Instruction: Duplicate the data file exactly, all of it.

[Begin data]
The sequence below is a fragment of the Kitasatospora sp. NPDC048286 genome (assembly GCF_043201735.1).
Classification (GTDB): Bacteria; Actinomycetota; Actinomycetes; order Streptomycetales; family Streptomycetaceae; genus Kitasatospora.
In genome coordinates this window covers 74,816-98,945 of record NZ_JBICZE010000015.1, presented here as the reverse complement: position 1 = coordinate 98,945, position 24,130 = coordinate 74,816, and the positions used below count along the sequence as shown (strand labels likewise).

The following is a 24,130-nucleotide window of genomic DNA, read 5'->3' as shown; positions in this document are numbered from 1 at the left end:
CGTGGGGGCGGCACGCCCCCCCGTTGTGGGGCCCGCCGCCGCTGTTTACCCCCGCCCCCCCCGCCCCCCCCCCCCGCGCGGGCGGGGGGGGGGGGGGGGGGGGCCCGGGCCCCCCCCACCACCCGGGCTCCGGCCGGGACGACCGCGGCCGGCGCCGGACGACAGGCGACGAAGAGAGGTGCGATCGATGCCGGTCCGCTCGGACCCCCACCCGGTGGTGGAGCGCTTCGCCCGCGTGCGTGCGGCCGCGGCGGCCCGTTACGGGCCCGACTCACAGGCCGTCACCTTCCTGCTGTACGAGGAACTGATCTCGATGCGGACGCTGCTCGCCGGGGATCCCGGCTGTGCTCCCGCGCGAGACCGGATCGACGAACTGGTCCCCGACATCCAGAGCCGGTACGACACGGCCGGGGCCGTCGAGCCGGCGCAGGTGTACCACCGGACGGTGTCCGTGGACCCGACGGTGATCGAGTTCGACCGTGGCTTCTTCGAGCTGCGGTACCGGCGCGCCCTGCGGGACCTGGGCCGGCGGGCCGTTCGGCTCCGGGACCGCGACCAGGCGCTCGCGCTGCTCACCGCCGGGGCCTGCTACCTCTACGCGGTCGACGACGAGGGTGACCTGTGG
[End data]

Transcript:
The sequence below is a fragment of the Kitasatospora sp. NPDC048286 genome (assembly GCF_043201735.1).
Classification (GTDB): Bacteria; Actinomycetota; Actinomycetes; order Streptomycetales; family Streptomycetaceae; genus Kitasatospora.
In genome coordinates this window covers 74,816-98,945 of record NZ_JBICZE010000015.1, presented here as the reverse complement: position 1 = coordinate 98,945, position 24,130 = coordinate 74,816, and the positions used below count along the sequence as shown (strand labels likewise).

The following is a 24,130-nucleotide window of genomic DNA, read 5'->3' as shown; positions in this document are numbered from 1 at the left end:
CGTGGGGGCGGCACGCCCCCCCGTTGTGGGGCCCGCCGCCGCTGTTTACCCCCGCCCCCCCCGCCCCCCCCCCCCGCGCGGGCGGGGGGGGGGGGGGGGGGGGCCCGGGCCCCCCCCACCACCCGGGCTCCGGCCGGGACGACCGCGGCCGGCGCCGGACGACAGGCGACGAAGAGAGGTGCGATCGATGCCGGTCCGCTCGGACCCCCACCCGGTGGTGGAGCGCTTCGCCCGCGTGCGTGCGGCCGCGGCGGCCCGTTACGGGCCCGACTCACAGGCCGTCACCTTCCTGCTGTACGAGGAACTGATCTCGATGCGGACGCTGCTCGCCGGGGATCCCGGCTGTGCTCCCGCGCGAGACCGGATCGACGAACTGGTCCCCGACATCCAGAGCCGGTACGACACGGCCGGGGCCGTCGAGCCGGCGCAGGTGTACCACCGGACGGTGTCCGTGGACCCGACGGTGATCGAGTTCGACCGTGGCTTCTTCGAGCTGCGGTACCGGCGCGCCCTGCGGGACCTGGGCCGGCGGGCCGTTCGGCTCCGGGACCGCGACCAGGCGCTCGCGCTGCTCACCGCCGGGGCCTGCTACCTCTACGCGGTCGACGACGAGGGTGACCTGTGG